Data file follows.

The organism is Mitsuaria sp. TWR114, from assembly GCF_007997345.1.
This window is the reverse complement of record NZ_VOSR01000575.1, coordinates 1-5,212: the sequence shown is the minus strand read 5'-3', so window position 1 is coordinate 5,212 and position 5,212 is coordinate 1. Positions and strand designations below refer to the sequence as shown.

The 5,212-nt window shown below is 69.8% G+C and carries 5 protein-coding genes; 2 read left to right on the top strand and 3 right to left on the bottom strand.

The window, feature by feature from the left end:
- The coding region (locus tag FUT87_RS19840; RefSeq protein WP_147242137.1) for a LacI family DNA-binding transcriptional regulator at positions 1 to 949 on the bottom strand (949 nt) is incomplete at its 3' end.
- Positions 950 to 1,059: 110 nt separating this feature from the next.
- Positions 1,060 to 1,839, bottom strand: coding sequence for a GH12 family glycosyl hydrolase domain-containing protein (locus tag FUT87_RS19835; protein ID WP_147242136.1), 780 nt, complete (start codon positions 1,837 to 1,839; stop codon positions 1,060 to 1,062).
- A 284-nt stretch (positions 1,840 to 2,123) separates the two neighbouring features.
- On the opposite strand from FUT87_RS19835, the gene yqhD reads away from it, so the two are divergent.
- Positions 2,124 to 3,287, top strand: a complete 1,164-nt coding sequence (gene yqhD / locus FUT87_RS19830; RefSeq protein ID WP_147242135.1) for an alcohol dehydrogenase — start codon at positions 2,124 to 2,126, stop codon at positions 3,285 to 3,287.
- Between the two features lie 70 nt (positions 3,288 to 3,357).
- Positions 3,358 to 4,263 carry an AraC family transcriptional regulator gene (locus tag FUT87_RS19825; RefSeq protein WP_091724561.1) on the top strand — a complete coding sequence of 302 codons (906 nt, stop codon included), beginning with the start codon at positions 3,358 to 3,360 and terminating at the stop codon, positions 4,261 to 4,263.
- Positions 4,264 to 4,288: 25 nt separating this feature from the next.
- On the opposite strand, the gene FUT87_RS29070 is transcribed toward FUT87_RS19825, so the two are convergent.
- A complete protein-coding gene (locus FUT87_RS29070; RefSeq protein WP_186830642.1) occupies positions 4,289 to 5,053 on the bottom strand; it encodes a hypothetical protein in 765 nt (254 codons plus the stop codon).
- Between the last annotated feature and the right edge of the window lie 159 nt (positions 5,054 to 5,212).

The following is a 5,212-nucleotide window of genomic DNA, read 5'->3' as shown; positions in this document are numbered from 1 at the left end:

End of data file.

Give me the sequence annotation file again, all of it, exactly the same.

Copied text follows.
The organism is Mitsuaria sp. TWR114, from assembly GCF_007997345.1.
This window is the reverse complement of record NZ_VOSR01000575.1, coordinates 1-5,212: the sequence shown is the minus strand read 5'-3', so window position 1 is coordinate 5,212 and position 5,212 is coordinate 1. Positions and strand designations below refer to the sequence as shown.

The 5,212-nt window shown below is 69.8% G+C and carries 5 protein-coding genes; 2 read left to right on the top strand and 3 right to left on the bottom strand.

The window, feature by feature from the left end:
- The coding region (locus tag FUT87_RS19840; RefSeq protein WP_147242137.1) for a LacI family DNA-binding transcriptional regulator at positions 1 to 949 on the bottom strand (949 nt) is incomplete at its 3' end.
- Positions 950 to 1,059: 110 nt separating this feature from the next.
- Positions 1,060 to 1,839, bottom strand: coding sequence for a GH12 family glycosyl hydrolase domain-containing protein (locus tag FUT87_RS19835; protein ID WP_147242136.1), 780 nt, complete (start codon positions 1,837 to 1,839; stop codon positions 1,060 to 1,062).
- A 284-nt stretch (positions 1,840 to 2,123) separates the two neighbouring features.
- On the opposite strand from FUT87_RS19835, the gene yqhD reads away from it, so the two are divergent.
- Positions 2,124 to 3,287, top strand: a complete 1,164-nt coding sequence (gene yqhD / locus FUT87_RS19830; RefSeq protein ID WP_147242135.1) for an alcohol dehydrogenase — start codon at positions 2,124 to 2,126, stop codon at positions 3,285 to 3,287.
- Between the two features lie 70 nt (positions 3,288 to 3,357).
- Positions 3,358 to 4,263 carry an AraC family transcriptional regulator gene (locus tag FUT87_RS19825; RefSeq protein WP_091724561.1) on the top strand — a complete coding sequence of 302 codons (906 nt, stop codon included), beginning with the start codon at positions 3,358 to 3,360 and terminating at the stop codon, positions 4,261 to 4,263.
- Positions 4,264 to 4,288: 25 nt separating this feature from the next.
- On the opposite strand, the gene FUT87_RS29070 is transcribed toward FUT87_RS19825, so the two are convergent.
- A complete protein-coding gene (locus FUT87_RS29070; RefSeq protein WP_186830642.1) occupies positions 4,289 to 5,053 on the bottom strand; it encodes a hypothetical protein in 765 nt (254 codons plus the stop codon).
- Between the last annotated feature and the right edge of the window lie 159 nt (positions 5,054 to 5,212).

The following is a 5,212-nucleotide window of genomic DNA, read 5'->3' as shown; positions in this document are numbered from 1 at the left end: